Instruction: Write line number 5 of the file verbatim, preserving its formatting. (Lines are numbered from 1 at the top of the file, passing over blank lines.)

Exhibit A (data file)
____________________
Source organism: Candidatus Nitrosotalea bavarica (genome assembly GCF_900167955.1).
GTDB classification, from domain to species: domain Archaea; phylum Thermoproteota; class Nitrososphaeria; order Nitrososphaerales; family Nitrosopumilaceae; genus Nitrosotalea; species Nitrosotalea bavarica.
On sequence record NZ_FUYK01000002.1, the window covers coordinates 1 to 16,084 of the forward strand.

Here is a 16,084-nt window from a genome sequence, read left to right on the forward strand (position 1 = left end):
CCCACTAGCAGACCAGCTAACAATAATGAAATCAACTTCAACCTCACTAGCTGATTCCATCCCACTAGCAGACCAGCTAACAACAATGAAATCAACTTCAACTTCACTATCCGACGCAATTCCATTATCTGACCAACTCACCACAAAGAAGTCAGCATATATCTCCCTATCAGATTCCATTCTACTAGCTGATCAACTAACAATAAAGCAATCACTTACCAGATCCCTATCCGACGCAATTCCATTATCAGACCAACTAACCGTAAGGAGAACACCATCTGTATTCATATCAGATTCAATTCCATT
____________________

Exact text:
CCCACTAGCAGACCAGCTAACAATAATGAAATCAACTTCAACCTCACTAGCTGATTCCATCCCACTAGCAGACCAGCTAACAACAATGAAATCAACTTCAACTTCACTATCCGACGCAATTCCATTATCTGACCAACTCACCACAAAGAAGTCAGCATATATCTCCCTATCAGATTCCATTCTACTAGCTGATCAACTAACAATAAAGCAATCACTTACCAGATCCCTATCCGACGCAATTCCATTATCAGACCAACTAACCGTAAGGAGAACACCATCTGTATTCATATCAGATTCAATTCCATT